DIVX the Pay-Per-View DVD System

Google search engine is released.

Mobile phones become mass media channel, including the sale of custom ringtones, news, video, TV content and advertising.


LA Freewaves presents Open Studio/LA: A free 10-week web design workshop for 30 LA artists and arts organizations, in partnership with On Ramp and Visual Communications.

Artist-activists The Yes Men created www.gwbush.com, which is a satire George W. Bush’s campaign website. When a reporter asked what he thought about it at a press conference, Bush responded: “There ought to be limits to freedom.”

ReplayTV and TiVo release Personal Video Recorders.

Napster is released.


Air Raids—LA Freewaves’ 7th Celebration of Experimental Media Arts: Featuring 65 events at 35 venues throughout Los Angeles, including video bus tours, video billboards, artists’ CD-Roms, as well as exhibitions and screenings.


LA Freewaves presents TV or Not TV: 3 half-hour videos about media arts in Los Angeles that are distributed free of charge. Included are interviews with and excerpts from works by prominent, LA based media artists.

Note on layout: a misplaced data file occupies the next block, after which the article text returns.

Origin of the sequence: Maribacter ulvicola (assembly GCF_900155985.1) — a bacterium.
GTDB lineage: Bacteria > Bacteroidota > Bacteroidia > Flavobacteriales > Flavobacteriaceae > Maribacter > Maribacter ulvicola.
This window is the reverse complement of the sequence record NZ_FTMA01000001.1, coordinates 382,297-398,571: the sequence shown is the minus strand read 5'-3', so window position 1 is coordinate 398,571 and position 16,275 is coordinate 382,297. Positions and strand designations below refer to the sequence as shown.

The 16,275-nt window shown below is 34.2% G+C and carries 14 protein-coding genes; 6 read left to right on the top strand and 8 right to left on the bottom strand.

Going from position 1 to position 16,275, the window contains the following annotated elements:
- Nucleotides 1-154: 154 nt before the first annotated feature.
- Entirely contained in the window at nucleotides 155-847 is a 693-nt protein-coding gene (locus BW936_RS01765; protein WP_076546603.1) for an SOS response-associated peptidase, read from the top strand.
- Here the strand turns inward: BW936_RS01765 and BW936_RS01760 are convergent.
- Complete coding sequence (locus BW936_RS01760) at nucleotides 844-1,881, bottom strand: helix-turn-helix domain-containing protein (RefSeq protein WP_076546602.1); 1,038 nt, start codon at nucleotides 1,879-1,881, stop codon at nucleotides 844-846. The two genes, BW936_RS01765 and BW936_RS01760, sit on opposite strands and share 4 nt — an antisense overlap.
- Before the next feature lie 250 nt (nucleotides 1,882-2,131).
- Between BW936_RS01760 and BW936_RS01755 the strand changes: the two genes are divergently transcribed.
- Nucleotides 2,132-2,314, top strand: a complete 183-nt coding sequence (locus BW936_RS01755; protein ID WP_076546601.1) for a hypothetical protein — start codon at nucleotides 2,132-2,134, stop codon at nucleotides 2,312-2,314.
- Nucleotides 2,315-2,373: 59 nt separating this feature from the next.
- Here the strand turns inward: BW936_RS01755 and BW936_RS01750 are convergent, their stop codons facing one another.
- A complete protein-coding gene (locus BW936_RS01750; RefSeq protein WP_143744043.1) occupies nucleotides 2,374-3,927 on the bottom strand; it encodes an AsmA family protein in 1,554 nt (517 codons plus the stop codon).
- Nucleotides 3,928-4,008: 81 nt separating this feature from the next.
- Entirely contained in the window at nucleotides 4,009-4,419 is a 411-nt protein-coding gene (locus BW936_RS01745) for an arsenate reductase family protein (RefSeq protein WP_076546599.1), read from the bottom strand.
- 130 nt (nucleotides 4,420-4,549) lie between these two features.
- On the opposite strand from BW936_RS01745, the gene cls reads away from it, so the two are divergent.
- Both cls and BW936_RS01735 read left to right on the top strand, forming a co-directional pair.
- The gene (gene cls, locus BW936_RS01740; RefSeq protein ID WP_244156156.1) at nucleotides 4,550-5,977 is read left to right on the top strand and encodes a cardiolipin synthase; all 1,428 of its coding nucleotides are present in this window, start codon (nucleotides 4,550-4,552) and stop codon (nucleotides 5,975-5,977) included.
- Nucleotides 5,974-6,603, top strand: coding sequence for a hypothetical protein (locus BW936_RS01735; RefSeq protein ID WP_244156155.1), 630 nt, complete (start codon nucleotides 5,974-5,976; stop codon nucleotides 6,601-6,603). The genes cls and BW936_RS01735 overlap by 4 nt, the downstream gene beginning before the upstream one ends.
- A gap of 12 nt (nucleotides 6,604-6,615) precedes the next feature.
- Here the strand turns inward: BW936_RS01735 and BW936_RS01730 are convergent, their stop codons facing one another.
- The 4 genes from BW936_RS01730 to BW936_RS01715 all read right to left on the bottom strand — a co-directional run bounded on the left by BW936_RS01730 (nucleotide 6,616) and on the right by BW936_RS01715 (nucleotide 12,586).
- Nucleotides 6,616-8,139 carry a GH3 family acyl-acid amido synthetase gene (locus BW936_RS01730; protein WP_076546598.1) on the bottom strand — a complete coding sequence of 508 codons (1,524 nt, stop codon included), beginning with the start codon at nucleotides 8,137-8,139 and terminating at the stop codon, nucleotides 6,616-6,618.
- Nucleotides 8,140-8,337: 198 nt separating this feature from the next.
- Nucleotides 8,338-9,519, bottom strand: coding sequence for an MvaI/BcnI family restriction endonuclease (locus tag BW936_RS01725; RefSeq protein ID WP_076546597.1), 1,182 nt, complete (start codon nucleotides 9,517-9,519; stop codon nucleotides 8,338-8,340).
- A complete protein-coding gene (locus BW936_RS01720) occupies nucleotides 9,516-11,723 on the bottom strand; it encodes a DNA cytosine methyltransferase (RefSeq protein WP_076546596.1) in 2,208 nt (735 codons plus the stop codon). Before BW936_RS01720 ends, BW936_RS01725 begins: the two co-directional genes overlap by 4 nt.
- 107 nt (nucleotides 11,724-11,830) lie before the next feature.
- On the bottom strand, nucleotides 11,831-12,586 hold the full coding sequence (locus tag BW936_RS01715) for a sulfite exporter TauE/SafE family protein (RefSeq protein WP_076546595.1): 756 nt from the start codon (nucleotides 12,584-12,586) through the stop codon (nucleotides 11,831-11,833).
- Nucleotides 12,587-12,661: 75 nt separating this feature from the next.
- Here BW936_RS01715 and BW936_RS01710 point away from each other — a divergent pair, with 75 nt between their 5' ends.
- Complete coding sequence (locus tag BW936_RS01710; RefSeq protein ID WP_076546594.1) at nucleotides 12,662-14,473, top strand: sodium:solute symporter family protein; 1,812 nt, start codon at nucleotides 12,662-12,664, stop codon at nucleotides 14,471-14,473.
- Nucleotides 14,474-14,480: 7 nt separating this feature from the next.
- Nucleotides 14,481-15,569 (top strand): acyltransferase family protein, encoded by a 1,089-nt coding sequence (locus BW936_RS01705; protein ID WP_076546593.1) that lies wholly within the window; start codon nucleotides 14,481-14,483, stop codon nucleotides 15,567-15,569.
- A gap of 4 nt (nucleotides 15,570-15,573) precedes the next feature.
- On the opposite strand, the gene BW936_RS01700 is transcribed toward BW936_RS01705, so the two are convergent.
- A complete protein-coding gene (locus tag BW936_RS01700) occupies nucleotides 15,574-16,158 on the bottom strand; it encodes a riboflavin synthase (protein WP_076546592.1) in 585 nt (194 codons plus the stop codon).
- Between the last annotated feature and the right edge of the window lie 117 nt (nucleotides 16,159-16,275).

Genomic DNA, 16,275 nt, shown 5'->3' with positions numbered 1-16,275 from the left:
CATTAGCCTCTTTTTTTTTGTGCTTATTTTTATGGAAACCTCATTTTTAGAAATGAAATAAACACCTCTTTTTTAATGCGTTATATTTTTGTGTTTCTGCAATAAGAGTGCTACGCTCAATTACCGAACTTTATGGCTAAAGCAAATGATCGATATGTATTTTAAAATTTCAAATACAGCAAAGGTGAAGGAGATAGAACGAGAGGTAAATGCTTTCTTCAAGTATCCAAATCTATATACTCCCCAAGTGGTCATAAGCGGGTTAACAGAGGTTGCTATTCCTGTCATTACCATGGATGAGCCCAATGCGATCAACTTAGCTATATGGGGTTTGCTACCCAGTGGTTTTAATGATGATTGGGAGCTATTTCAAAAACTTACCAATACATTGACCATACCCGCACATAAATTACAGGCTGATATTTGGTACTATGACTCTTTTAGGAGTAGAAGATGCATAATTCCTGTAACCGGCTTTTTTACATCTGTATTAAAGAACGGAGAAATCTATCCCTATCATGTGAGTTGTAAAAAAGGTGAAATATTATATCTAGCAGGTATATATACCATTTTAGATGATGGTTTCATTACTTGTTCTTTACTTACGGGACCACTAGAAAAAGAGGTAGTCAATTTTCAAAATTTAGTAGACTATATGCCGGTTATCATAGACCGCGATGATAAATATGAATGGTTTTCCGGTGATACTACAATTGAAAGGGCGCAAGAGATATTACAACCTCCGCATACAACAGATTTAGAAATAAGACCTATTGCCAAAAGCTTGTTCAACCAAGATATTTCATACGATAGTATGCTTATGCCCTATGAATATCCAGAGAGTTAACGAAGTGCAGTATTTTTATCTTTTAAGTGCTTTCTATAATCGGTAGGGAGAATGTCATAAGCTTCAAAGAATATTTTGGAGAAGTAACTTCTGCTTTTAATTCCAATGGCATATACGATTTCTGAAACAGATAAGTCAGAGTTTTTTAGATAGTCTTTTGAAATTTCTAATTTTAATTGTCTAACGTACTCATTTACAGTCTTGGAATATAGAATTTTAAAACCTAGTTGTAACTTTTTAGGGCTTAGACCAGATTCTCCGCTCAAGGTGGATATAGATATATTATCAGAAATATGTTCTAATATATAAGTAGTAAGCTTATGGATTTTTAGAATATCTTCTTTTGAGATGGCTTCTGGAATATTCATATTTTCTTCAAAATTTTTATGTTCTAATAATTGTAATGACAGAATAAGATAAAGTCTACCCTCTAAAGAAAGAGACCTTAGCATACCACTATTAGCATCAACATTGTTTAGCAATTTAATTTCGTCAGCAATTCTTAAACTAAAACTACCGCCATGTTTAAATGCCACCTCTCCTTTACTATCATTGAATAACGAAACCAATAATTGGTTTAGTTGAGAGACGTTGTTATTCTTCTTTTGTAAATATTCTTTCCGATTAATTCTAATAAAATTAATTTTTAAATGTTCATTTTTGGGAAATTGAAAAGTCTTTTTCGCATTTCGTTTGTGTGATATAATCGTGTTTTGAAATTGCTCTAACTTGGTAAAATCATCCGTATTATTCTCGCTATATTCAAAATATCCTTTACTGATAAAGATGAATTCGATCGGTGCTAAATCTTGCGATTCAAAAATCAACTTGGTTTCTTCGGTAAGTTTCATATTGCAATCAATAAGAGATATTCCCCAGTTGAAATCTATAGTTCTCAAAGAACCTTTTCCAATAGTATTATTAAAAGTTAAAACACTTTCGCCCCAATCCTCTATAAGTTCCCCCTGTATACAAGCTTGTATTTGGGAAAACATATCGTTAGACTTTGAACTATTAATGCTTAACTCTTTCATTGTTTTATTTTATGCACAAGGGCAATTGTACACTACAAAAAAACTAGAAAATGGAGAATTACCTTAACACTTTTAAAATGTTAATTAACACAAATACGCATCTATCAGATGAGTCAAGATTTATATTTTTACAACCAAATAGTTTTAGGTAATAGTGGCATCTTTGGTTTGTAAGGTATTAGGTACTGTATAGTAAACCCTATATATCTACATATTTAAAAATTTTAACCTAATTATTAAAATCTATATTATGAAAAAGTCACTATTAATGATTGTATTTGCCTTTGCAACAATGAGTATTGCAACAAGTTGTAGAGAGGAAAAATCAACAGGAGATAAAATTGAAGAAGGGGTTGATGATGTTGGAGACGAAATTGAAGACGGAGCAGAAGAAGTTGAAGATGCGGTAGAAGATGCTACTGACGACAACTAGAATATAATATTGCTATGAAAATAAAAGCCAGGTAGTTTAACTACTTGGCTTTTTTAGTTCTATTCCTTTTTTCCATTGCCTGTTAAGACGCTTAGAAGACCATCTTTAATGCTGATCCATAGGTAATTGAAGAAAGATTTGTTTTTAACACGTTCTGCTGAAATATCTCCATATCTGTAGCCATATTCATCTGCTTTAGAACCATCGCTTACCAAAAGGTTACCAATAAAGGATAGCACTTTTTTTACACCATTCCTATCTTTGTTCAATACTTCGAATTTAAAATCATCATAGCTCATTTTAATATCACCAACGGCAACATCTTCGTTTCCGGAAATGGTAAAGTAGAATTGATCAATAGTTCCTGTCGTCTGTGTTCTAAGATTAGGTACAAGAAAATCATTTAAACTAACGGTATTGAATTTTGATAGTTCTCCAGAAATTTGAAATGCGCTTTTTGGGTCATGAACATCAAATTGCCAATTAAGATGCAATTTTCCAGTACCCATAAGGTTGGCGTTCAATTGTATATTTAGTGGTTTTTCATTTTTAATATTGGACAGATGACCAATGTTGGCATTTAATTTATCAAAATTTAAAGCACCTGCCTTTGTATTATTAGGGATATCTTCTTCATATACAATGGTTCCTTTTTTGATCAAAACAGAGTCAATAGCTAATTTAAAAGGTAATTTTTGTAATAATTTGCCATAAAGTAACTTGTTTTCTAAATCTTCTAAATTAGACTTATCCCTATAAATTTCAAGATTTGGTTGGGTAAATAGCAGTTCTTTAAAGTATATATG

Terrorists attack the World Trade Center and the Pentagon on 9/11.

Apple releases iTunes and the iPod.

Russian Ark is shot, the first mainstream movie shot entirely in high-def video.


TV or Not TV—LA Freewaves’ 8th Celebration of New Experimental Media Art: Launched in Chinatown and featured 365 artists from 20 countries in 70 exhibitions and screenings. The festival also featured 5 panel discussions with 25 speakers who addressed the possibility of creating a culture TV channel.

Apple releases the iMac Pedestal Computer.


The U.S. invades Iraq. Two months after President Bush declares that major combat in Iraq is over. A banner behind him declares “Mission Accomplished”.